John Hoskyns-Abrahall, a spokesman for the Berks Peace Community, told Patriot-News that the protests are always peaceful.

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“We don’t shout,” he explained. “We’re just a presence. … It’s more of a vigil than a demonstration.”

Of the surveillance, Hoskyns-Abrahall said, “If that’s the best they can do, that is truly pathetic … more than pathetic — it’s downright un-American, might I say. It represents exactly the worst things we want to put behind us.”

Gov. Ed Rendell announced in October that Powers would be stepping down from his post after a scandal erupted over the department’s monitoring of lawful groups.

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The Discovery Channel website Treehugger revealed last week that a 2009 ITRR briefing showed that they had considered a documentary on coal mining to be a threat to security.


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Center-left Keir Starmer replaces Jeremy Corbyn as Labour Party leader

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Britain's main opposition Labour Party named Keir Starmer, a former director of public prosecutions who opposed the country's exit from the European Union, as its leader on Saturday.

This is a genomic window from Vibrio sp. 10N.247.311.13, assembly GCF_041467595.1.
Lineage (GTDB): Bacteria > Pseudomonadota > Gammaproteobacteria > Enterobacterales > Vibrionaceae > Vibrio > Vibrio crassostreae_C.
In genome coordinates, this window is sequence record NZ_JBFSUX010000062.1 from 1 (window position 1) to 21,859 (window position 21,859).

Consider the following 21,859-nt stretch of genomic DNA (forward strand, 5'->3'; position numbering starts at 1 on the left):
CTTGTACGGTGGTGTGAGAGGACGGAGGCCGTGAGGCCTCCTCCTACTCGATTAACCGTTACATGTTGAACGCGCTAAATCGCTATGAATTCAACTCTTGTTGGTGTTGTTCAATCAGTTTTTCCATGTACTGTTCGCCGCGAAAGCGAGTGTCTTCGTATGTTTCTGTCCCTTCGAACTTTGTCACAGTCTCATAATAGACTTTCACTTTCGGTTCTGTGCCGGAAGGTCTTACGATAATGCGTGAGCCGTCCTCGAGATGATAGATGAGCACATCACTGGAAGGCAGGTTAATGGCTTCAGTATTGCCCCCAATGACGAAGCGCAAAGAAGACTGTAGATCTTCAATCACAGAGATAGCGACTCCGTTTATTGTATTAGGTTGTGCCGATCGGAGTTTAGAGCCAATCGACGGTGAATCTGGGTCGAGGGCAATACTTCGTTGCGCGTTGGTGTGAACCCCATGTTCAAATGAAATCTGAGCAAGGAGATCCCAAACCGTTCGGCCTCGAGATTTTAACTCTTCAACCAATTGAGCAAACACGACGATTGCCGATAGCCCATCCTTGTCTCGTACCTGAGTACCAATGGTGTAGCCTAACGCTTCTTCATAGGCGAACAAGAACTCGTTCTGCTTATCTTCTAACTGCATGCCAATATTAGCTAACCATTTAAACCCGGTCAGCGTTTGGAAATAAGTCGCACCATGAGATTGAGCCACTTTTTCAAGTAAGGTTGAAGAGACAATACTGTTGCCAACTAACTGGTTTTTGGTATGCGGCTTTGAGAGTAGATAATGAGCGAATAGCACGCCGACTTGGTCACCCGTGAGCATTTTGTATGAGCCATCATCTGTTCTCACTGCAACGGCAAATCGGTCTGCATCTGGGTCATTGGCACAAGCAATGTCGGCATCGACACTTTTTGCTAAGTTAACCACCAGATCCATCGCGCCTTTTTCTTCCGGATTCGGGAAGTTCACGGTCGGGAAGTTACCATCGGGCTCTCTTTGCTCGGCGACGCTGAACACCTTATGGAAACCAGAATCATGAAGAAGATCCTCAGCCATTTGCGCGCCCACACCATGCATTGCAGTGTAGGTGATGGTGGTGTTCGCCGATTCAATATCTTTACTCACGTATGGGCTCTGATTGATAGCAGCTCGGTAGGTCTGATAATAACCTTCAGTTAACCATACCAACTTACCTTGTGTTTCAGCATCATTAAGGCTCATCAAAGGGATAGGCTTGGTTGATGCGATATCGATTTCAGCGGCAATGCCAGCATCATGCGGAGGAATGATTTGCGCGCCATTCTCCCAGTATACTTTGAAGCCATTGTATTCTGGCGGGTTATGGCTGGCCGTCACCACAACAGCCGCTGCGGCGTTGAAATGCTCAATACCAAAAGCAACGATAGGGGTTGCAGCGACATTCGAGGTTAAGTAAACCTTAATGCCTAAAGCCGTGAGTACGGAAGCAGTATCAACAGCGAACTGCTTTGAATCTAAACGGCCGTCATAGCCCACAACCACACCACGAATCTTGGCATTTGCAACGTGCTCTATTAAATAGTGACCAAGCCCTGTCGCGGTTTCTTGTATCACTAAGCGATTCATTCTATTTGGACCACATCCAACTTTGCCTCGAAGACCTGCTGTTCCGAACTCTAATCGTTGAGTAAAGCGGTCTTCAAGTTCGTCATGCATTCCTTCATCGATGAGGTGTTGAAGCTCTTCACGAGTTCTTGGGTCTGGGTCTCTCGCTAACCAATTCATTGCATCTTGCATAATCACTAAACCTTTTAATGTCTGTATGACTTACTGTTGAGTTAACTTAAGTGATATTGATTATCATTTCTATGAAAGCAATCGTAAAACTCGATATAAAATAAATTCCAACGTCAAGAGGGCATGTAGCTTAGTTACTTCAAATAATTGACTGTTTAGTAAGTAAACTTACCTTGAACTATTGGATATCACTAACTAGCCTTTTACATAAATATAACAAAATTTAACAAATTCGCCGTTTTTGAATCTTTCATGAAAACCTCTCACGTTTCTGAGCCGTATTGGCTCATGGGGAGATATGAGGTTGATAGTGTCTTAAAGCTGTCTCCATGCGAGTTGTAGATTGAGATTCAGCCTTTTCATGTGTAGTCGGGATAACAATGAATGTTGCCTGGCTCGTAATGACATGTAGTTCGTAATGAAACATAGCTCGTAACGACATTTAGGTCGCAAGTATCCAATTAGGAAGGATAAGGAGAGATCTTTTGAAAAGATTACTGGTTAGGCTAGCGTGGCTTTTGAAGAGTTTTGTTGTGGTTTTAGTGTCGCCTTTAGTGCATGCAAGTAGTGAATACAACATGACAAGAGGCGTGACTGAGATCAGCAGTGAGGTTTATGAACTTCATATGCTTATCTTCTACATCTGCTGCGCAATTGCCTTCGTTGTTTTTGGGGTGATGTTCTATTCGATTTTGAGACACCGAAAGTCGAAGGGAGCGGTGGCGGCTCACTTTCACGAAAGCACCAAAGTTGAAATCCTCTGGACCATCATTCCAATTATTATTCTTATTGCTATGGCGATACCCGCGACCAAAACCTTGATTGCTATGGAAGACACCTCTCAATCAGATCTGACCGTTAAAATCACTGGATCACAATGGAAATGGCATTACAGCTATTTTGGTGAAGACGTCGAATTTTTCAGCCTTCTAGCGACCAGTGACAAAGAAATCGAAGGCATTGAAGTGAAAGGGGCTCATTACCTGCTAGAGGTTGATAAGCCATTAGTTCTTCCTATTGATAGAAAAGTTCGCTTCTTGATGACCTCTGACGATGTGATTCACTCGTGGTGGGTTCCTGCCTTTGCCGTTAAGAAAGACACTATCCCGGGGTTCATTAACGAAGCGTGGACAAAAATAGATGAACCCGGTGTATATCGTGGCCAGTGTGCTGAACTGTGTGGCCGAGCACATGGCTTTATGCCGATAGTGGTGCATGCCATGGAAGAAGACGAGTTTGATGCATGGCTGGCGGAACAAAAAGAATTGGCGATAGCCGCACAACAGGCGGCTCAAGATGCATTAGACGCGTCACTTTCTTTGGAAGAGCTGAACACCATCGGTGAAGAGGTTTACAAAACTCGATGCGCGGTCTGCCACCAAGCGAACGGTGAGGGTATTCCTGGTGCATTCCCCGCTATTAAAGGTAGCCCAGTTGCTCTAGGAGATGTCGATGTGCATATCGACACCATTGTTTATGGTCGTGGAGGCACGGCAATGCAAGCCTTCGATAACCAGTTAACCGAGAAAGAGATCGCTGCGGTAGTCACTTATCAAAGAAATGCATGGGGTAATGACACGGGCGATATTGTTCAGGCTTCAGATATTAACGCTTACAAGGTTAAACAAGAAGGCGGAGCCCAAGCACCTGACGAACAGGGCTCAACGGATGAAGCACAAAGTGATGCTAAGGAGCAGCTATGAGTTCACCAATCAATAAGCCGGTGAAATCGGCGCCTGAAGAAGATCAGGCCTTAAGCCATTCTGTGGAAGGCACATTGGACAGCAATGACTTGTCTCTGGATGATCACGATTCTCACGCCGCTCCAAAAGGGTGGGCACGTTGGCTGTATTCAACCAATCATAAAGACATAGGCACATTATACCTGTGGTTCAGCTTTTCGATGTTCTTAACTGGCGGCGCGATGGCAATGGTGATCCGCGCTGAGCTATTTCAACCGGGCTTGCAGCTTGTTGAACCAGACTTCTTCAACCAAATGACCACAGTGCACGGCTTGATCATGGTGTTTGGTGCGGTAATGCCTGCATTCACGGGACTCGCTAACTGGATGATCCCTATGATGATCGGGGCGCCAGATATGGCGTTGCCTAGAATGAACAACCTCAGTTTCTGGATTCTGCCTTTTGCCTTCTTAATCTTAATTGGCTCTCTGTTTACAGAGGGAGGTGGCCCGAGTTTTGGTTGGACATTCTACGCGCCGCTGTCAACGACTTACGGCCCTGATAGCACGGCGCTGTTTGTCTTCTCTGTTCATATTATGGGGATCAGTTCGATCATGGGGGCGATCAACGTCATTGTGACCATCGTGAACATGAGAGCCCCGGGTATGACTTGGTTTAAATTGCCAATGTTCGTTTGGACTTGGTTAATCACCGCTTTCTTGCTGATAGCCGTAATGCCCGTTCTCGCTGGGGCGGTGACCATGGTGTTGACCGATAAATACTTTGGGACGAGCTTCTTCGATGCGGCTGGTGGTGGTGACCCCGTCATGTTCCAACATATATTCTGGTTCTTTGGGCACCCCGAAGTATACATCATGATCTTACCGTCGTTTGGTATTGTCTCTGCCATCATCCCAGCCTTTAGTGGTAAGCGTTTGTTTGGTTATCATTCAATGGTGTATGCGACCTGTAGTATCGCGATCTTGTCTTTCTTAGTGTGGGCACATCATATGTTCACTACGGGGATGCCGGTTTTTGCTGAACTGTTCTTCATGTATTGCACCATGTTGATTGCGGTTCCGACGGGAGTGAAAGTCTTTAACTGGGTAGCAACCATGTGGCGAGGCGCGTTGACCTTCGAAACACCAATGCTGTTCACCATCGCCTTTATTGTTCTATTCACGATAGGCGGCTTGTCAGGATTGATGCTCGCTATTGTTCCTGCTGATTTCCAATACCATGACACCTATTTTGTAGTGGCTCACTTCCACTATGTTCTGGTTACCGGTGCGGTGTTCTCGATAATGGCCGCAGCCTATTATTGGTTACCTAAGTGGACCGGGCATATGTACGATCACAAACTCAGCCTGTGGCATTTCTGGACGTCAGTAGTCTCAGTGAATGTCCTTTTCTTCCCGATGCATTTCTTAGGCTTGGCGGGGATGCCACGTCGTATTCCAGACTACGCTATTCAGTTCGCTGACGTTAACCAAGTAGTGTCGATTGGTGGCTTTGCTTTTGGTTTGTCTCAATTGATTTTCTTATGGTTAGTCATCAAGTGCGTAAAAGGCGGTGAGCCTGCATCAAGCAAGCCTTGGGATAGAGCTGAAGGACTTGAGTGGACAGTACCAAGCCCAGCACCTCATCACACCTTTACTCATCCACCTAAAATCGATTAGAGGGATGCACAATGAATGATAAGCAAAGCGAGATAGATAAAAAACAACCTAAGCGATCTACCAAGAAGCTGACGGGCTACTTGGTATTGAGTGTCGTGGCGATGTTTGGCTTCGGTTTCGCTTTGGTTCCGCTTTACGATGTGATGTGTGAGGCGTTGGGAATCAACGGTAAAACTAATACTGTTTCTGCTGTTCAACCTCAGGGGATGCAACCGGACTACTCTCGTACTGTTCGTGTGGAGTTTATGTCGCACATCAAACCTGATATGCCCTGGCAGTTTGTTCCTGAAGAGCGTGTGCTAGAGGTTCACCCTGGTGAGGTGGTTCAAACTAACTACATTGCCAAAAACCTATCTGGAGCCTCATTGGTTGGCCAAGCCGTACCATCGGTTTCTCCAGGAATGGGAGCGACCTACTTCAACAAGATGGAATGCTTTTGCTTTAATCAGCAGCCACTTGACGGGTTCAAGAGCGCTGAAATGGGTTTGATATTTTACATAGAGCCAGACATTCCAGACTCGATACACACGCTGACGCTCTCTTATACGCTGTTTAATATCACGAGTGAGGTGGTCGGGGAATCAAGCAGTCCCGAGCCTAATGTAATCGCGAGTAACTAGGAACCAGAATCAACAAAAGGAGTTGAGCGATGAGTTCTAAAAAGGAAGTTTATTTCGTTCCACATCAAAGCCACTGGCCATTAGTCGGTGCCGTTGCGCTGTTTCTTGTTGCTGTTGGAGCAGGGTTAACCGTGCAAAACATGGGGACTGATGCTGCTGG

Starmer, who has tried to carry the socialist supporters of outgoing leader Jeremy Corbyn while also keeping more centrist Labour members on board, beat Rebecca Long-Bailey, an ally of Corbyn, and Lisa Nandy in the contest.

He won with 56.2% of the vote by party members and supporters.

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Video app Zoom rockets to fame, with some hiccups, amid pandemic

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What does British Prime Minister Boris Johnson have in common with virtual happy hour celebrants and thousands of students around the world?

All use the Zoom videoconferencing application to get together while staying apart during the deadly coronavirus pandemic.

But amid its newfound fame, the Silicon Valley-based company has come under stepped-up scrutiny over how it handles privacy and security -- including allowing uninvited guests to barge in on sessions.

Created by engineer Eric Yuan in 2011 and listed on the Nasdaq a year ago, Zoom has seen its market value skyrocket to some $35 billion.

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Knife attack leaves two dead in French town of Romans-sur-Isère, mayor says

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Two people were killed and four others injured in a knife attack in the southeastern French town of Romans-sur-Isère on Saturday, the mayor said.

The attack took place in the morning outside a bakery where customers had queued, according to Mayor Marie-Hélène Thoraval, who said that the assailant had been arrested.

One of the wounded is in critical condition in hospital.

France is currently in its third week of self-isolation because of Covid-19.